For my choice (and not to deviate too much from the regime of cultivation of my cacti) I cultivate only Euphorbia able to tolerate the cold. I have specimens of E. obesa, E. enopla, E. ferox, E. meloformis, E. canariensis, E. resinifera. I have also tried to grow E. candelabrum but with poor results because of its poor tolerance to low temperatures.
As for the species I grow, I don’t have particular problems: they are quite resistant plants and can be cultivated more or less like cacti. I keep them in soils a bit richer in organic matter than cacti, both based on the classic lapillus, pumice and peat, and on clay and inerts such as pumice, sand and river gravel. I water them only during the growing season, from April to September, leaving them completely dry in the remaining months of the year, and I keep them in greenhouses not shaded, therefore with good exposure.
Soils for cactus and succulent plants: all my “recipes”.
And now just two words about Euphorbia obesa, much appreciated and widespread among succulent lovers. It can be said that this plant is the succulent par excellence: in its juvenile stage, it’s perfectly round, “fat”, in fact, without thorns and with a harmonious look, embellished by the streaks on the surface of the stem. Growing up, it tends to assume a short cylindrical bearing while maintaining the thick stem inside which it stores its water reserves.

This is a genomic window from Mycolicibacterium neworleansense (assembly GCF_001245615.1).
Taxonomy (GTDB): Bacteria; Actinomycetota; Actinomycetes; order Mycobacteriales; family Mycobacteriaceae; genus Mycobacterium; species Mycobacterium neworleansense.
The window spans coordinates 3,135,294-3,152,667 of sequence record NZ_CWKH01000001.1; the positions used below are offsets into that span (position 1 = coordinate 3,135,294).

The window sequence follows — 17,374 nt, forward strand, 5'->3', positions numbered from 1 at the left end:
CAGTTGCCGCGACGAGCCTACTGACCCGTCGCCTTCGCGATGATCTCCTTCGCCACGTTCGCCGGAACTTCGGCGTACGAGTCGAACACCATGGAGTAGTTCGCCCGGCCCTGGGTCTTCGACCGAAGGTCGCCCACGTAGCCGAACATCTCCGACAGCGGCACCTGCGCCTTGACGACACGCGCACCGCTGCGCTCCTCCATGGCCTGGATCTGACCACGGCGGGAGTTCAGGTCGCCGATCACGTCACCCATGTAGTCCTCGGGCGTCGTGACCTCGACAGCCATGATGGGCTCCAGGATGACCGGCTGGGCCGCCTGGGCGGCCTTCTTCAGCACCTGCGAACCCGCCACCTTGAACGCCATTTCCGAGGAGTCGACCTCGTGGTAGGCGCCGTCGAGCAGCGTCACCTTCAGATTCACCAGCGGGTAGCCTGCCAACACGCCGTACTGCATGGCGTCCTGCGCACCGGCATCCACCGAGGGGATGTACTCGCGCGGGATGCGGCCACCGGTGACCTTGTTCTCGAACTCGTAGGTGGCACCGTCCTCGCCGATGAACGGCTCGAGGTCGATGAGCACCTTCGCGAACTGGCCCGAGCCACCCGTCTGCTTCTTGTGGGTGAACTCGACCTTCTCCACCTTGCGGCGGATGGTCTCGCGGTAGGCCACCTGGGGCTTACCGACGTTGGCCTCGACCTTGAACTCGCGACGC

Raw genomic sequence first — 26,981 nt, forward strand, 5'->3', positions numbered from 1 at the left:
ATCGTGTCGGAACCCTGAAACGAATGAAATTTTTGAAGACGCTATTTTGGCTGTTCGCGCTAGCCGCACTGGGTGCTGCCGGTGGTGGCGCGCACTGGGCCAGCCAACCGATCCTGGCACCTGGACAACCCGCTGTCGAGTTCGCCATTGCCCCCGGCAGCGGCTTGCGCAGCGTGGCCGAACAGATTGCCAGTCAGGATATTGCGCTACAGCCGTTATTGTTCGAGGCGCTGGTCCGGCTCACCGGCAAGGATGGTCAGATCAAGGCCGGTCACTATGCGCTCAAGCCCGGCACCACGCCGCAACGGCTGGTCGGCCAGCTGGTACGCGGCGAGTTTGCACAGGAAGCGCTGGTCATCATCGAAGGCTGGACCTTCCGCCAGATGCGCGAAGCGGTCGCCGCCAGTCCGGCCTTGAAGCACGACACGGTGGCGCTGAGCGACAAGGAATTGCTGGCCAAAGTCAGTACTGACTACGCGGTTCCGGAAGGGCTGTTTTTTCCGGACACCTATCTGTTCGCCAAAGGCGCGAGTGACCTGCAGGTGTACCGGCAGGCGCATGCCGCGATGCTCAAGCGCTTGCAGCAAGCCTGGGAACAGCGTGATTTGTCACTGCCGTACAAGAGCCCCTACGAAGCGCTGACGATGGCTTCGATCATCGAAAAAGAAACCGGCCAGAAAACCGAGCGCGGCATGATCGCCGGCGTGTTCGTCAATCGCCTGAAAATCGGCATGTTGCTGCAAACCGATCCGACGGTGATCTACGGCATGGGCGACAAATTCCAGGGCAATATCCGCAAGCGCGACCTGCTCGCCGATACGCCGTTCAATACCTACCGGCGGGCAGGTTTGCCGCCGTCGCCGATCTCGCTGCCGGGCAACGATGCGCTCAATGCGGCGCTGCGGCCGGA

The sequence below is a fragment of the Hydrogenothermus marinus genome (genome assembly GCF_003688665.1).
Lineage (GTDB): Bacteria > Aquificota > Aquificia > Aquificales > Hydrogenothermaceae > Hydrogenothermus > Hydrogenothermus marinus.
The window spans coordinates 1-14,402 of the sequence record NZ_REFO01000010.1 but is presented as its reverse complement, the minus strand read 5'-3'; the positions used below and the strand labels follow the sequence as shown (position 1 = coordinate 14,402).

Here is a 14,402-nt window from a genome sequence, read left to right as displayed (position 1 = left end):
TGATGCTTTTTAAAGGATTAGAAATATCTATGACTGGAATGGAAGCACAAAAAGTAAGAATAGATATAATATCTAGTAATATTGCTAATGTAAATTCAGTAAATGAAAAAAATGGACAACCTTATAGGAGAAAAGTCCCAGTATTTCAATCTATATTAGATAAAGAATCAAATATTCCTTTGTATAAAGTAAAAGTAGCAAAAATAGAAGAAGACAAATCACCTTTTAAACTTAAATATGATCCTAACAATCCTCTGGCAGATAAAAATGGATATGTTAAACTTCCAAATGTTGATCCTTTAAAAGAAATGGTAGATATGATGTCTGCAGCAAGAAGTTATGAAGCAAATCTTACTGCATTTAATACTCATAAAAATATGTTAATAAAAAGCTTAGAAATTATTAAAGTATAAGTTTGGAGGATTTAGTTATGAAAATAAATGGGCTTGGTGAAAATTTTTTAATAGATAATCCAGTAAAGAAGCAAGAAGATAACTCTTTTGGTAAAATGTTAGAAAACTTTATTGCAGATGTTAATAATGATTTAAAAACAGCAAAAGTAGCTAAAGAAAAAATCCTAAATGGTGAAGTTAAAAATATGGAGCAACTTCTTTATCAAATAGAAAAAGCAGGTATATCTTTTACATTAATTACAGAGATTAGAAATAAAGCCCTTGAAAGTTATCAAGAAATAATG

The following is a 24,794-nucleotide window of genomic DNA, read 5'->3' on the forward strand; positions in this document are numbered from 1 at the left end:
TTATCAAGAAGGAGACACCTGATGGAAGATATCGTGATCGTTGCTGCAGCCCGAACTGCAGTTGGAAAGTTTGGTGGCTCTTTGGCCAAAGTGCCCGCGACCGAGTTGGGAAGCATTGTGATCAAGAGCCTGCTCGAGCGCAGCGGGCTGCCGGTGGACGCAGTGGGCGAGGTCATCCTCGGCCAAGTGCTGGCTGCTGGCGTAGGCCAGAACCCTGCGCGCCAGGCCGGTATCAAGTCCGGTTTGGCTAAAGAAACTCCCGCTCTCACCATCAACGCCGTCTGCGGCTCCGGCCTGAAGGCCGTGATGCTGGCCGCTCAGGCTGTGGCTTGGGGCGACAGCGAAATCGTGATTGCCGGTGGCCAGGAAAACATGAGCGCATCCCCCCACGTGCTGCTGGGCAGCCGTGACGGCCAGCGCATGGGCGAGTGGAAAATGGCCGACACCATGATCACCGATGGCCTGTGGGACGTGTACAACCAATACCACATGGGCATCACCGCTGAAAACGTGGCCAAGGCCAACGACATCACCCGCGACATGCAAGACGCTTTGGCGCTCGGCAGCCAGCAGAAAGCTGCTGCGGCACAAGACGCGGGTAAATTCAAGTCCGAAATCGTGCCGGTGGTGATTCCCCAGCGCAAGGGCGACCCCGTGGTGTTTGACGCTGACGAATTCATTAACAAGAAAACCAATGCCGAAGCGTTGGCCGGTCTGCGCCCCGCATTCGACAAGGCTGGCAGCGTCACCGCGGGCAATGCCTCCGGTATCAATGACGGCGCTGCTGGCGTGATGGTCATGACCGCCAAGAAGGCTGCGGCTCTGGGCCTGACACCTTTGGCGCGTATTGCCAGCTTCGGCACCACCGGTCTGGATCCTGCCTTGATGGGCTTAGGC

Euphorbias can be easily reproduced both by seeding and cutting in the spring months. In this second case, it is good to be careful when cutting because many species contain latex that can be toxic in some cases. To stop the release of latex, once cut a branch of Euphorbia (wearing gloves!), you can immerse it in water for a few minutes, then let it dry for at least a couple of weeks and bury it in pumice or sand until it has taken root. The cuttings can then be repotted into suitable soil.
How to propagate cacti and succulents from seed: the whole procedure.
Some Euphorbia species are very usual and are easily found on the market, especially at certain times of the year. What is commonly called “poinsettia“, in fact, is nothing more than a Euphorbiaceae (E. pulcherrima). In the winter period, following some cultivation expedients (in particular after having kept it almost in the dark for a few months) this plant produces deep red apical leaves, becoming very showy and decorative.
Another very usual species is E. milii, commonly called “Thorn of Christ”. It’s a Euphorbia with thin stems covered with thorns, at the apex of which sprout colourful and very decorative small inflorescences. There are no particular historical findings, but this plant owes its common name to the legend according to which the crown of thorns placed for mockery on the head of Christ was made by weaving shrubs of this Euphorbia.